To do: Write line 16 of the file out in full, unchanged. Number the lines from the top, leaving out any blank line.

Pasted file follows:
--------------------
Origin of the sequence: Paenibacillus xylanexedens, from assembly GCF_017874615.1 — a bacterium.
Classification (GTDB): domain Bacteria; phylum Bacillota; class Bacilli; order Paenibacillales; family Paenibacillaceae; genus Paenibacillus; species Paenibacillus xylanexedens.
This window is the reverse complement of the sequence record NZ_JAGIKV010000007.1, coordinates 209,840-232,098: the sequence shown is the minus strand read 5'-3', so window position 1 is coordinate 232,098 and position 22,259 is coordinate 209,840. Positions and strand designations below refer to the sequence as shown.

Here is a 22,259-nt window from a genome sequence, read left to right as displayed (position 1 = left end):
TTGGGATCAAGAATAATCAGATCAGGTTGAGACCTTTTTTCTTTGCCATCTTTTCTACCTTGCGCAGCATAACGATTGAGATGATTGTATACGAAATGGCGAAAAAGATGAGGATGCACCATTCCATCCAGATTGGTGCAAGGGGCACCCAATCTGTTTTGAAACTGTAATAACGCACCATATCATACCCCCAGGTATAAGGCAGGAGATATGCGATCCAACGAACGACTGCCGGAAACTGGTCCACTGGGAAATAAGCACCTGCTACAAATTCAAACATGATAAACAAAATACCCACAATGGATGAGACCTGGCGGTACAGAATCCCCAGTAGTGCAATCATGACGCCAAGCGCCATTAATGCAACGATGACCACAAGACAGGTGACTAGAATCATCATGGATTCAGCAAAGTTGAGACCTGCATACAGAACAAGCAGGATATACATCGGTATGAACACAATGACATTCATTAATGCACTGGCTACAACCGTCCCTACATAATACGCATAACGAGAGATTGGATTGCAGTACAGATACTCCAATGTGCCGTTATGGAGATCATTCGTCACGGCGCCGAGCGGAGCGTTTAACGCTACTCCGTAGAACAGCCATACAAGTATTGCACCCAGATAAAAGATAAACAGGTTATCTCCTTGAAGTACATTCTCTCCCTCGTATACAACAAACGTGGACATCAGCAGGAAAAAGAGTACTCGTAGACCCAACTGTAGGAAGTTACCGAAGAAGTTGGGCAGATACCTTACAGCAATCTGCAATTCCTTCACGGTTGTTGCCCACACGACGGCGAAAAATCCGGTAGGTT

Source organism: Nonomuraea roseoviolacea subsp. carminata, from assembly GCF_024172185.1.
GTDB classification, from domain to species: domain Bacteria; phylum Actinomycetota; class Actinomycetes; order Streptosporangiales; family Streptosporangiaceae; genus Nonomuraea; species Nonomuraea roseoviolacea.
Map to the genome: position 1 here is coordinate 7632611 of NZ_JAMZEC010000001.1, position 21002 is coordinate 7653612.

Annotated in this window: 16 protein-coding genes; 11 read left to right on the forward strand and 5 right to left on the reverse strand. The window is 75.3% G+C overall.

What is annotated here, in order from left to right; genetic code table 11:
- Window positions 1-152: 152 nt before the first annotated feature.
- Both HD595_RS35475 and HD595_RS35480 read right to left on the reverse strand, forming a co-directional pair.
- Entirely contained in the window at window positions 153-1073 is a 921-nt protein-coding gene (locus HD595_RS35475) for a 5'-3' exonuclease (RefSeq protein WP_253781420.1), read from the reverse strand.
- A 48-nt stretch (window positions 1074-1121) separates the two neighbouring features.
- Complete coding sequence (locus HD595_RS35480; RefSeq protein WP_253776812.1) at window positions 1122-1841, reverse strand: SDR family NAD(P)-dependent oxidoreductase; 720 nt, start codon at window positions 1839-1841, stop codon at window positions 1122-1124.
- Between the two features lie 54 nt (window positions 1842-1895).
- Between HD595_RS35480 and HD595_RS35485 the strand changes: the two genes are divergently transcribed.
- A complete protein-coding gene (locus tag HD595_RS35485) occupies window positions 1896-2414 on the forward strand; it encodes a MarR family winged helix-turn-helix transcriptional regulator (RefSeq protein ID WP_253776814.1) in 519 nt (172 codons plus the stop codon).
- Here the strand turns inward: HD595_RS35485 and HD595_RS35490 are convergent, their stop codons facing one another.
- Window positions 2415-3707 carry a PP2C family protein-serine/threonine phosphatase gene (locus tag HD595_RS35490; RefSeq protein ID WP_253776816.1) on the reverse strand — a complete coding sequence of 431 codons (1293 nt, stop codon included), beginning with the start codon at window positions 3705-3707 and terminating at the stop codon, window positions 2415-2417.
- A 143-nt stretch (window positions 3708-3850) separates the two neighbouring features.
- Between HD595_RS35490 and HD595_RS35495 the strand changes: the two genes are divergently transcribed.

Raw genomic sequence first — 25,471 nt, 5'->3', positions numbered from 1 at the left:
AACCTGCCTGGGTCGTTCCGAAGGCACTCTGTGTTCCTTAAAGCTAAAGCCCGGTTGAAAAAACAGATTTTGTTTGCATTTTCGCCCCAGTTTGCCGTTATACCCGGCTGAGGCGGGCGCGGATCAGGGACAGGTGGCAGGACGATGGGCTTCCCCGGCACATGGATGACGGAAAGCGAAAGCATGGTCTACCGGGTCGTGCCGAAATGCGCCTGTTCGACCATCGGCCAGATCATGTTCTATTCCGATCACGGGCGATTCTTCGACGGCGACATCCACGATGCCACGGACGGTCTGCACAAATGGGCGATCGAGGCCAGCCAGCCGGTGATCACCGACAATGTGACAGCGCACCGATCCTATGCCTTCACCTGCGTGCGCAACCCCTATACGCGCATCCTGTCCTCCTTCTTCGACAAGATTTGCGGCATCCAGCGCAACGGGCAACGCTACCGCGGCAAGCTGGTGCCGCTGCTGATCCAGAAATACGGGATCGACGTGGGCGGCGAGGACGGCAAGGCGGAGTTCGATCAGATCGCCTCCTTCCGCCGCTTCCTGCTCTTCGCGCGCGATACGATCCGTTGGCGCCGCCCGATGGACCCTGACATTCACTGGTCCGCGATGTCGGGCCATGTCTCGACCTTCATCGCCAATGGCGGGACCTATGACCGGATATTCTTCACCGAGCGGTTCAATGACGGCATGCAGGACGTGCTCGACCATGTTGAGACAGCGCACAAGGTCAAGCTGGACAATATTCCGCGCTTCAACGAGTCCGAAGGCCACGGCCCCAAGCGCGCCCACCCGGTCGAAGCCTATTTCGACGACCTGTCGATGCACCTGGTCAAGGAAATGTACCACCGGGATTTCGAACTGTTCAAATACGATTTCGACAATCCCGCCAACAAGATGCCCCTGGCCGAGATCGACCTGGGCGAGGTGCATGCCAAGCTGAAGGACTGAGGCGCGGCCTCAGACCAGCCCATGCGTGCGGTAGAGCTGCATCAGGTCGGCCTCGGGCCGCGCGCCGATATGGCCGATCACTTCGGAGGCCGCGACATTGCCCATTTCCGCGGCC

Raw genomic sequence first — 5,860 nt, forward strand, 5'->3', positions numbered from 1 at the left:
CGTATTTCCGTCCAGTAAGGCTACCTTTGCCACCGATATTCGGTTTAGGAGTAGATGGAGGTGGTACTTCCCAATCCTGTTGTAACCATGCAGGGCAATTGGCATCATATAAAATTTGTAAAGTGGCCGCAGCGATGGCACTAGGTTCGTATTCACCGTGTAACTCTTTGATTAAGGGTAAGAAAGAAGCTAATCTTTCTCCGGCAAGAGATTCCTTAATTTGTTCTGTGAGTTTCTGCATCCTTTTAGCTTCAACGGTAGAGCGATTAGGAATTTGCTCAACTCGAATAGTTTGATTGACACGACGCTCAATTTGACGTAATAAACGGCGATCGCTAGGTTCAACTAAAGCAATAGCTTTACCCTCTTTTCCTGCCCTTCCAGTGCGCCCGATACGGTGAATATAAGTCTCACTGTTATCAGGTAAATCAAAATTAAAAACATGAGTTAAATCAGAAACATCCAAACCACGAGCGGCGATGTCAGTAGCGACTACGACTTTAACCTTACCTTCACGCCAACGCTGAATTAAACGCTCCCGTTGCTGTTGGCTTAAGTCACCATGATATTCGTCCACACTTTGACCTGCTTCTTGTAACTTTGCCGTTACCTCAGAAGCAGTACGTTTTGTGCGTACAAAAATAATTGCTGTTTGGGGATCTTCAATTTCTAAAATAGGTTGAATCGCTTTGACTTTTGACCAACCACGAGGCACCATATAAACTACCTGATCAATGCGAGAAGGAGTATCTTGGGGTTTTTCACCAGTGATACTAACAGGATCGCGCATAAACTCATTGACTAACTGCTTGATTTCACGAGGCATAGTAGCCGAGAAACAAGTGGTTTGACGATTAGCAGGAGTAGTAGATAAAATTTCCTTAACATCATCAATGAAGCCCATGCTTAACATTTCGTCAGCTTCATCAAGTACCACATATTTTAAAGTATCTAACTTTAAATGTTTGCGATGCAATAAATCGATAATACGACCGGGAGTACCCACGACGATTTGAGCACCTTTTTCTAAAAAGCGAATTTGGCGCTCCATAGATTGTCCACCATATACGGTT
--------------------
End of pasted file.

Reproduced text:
- Between the two features lie 54 nt (window positions 1842-1895).